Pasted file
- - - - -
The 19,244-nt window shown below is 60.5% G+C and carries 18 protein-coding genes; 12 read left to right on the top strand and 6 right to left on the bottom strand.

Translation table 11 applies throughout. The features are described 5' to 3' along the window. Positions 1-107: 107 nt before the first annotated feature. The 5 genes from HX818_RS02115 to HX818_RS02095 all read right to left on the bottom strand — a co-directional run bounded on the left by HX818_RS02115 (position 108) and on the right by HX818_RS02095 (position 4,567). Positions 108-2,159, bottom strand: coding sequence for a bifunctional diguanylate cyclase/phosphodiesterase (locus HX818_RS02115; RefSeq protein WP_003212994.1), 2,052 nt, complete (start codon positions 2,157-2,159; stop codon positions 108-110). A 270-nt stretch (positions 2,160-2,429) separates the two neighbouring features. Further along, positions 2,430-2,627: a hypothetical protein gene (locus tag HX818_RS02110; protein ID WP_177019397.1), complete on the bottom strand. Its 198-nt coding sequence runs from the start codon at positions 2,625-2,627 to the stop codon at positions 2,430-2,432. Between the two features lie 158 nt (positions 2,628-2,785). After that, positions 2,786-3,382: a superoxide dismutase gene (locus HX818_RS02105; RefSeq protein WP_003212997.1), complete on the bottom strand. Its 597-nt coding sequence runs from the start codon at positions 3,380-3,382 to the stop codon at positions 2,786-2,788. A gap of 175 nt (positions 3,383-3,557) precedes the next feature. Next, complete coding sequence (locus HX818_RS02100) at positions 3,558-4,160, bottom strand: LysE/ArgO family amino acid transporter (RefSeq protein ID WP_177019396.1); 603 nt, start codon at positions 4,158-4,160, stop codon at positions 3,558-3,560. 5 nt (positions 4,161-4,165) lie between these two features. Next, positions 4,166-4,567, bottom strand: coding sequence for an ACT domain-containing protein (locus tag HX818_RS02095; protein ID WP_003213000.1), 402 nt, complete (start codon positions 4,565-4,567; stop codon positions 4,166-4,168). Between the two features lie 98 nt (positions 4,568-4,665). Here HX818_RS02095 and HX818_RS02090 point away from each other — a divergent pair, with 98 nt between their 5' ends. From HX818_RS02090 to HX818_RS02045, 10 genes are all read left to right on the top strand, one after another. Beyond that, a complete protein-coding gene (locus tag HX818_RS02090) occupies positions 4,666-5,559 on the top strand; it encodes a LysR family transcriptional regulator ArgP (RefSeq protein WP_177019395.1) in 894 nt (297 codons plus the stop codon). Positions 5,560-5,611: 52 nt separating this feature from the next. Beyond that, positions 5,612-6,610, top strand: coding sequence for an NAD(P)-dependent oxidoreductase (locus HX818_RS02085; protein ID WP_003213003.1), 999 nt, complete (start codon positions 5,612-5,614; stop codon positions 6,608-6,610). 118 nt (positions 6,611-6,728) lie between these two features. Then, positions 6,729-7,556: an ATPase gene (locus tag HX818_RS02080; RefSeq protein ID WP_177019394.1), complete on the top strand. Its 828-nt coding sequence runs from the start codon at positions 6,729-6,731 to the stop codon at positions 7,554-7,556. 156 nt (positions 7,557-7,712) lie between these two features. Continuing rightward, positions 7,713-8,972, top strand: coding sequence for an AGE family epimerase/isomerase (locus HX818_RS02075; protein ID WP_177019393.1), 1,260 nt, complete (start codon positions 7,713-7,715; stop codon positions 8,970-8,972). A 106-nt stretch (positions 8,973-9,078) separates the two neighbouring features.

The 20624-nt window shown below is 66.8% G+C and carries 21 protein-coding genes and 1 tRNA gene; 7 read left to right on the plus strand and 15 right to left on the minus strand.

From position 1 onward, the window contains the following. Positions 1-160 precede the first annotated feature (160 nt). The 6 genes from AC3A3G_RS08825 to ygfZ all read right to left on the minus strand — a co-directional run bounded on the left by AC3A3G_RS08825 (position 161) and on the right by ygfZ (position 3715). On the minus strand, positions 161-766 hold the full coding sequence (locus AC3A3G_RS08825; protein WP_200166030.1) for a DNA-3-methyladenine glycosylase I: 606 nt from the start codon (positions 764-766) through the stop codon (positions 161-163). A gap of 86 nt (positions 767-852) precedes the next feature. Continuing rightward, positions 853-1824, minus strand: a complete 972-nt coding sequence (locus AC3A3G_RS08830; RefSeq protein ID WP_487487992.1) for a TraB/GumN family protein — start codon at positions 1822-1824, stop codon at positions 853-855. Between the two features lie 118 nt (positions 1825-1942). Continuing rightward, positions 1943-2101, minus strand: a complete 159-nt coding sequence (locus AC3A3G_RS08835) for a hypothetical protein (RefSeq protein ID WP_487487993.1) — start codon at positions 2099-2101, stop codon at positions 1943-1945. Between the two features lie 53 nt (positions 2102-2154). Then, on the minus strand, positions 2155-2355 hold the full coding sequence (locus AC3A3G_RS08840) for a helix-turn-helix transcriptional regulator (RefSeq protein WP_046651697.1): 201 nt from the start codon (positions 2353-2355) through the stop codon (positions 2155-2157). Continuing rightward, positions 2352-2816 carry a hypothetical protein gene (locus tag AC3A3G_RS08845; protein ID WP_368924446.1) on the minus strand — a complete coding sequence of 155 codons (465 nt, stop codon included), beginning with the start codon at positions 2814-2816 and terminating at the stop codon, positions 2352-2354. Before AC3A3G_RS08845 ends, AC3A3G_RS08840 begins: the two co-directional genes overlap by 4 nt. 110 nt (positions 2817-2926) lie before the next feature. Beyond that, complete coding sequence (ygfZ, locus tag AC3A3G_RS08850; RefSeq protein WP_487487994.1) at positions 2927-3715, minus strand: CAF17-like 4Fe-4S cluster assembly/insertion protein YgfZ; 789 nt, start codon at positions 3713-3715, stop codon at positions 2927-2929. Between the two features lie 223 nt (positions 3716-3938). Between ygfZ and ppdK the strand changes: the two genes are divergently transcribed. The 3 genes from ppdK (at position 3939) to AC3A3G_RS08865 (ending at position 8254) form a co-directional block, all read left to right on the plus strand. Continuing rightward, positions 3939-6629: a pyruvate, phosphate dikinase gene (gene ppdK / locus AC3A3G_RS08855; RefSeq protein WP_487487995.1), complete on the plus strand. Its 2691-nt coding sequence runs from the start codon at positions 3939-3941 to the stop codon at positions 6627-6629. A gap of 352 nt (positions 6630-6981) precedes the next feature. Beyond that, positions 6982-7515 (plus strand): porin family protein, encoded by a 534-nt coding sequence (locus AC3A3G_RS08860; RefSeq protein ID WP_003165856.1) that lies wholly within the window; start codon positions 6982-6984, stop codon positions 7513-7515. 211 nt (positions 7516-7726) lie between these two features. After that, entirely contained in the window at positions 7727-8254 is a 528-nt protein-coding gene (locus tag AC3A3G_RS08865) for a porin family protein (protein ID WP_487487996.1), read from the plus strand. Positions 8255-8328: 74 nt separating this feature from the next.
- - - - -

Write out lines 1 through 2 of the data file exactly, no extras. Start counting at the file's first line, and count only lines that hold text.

The 19,244-nt window shown below is 60.5% G+C and carries 18 protein-coding genes; 12 read left to right on the top strand and 6 right to left on the bottom strand.

Translation table 11 applies throughout. The features are described 5' to 3' along the window. Positions 1-107: 107 nt before the first annotated feature. The 5 genes from HX818_RS02115 to HX818_RS02095 all read right to left on the bottom strand — a co-directional run bounded on the left by HX818_RS02115 (position 108) and on the right by HX818_RS02095 (position 4,567). Positions 108-2,159, bottom strand: coding sequence for a bifunctional diguanylate cyclase/phosphodiesterase (locus HX818_RS02115; RefSeq protein WP_003212994.1), 2,052 nt, complete (start codon positions 2,157-2,159; stop codon positions 108-110). A 270-nt stretch (positions 2,160-2,429) separates the two neighbouring features. Further along, positions 2,430-2,627: a hypothetical protein gene (locus tag HX818_RS02110; protein ID WP_177019397.1), complete on the bottom strand. Its 198-nt coding sequence runs from the start codon at positions 2,625-2,627 to the stop codon at positions 2,430-2,432. Between the two features lie 158 nt (positions 2,628-2,785). After that, positions 2,786-3,382: a superoxide dismutase gene (locus HX818_RS02105; RefSeq protein WP_003212997.1), complete on the bottom strand. Its 597-nt coding sequence runs from the start codon at positions 3,380-3,382 to the stop codon at positions 2,786-2,788. A gap of 175 nt (positions 3,383-3,557) precedes the next feature. Next, complete coding sequence (locus HX818_RS02100) at positions 3,558-4,160, bottom strand: LysE/ArgO family amino acid transporter (RefSeq protein ID WP_177019396.1); 603 nt, start codon at positions 4,158-4,160, stop codon at positions 3,558-3,560. 5 nt (positions 4,161-4,165) lie between these two features. Next, positions 4,166-4,567, bottom strand: coding sequence for an ACT domain-containing protein (locus tag HX818_RS02095; protein ID WP_003213000.1), 402 nt, complete (start codon positions 4,565-4,567; stop codon positions 4,166-4,168). Between the two features lie 98 nt (positions 4,568-4,665). Here HX818_RS02095 and HX818_RS02090 point away from each other — a divergent pair, with 98 nt between their 5' ends. From HX818_RS02090 to HX818_RS02045, 10 genes are all read left to right on the top strand, one after another. Beyond that, a complete protein-coding gene (locus tag HX818_RS02090) occupies positions 4,666-5,559 on the top strand; it encodes a LysR family transcriptional regulator ArgP (RefSeq protein WP_177019395.1) in 894 nt (297 codons plus the stop codon). Positions 5,560-5,611: 52 nt separating this feature from the next. Beyond that, positions 5,612-6,610, top strand: coding sequence for an NAD(P)-dependent oxidoreductase (locus HX818_RS02085; protein ID WP_003213003.1), 999 nt, complete (start codon positions 5,612-5,614; stop codon positions 6,608-6,610). 118 nt (positions 6,611-6,728) lie between these two features. Then, positions 6,729-7,556: an ATPase gene (locus tag HX818_RS02080; RefSeq protein ID WP_177019394.1), complete on the top strand. Its 828-nt coding sequence runs from the start codon at positions 6,729-6,731 to the stop codon at positions 7,554-7,556. 156 nt (positions 7,557-7,712) lie between these two features. Continuing rightward, positions 7,713-8,972, top strand: coding sequence for an AGE family epimerase/isomerase (locus HX818_RS02075; protein ID WP_177019393.1), 1,260 nt, complete (start codon positions 7,713-7,715; stop codon positions 8,970-8,972). A 106-nt stretch (positions 8,973-9,078) separates the two neighbouring features.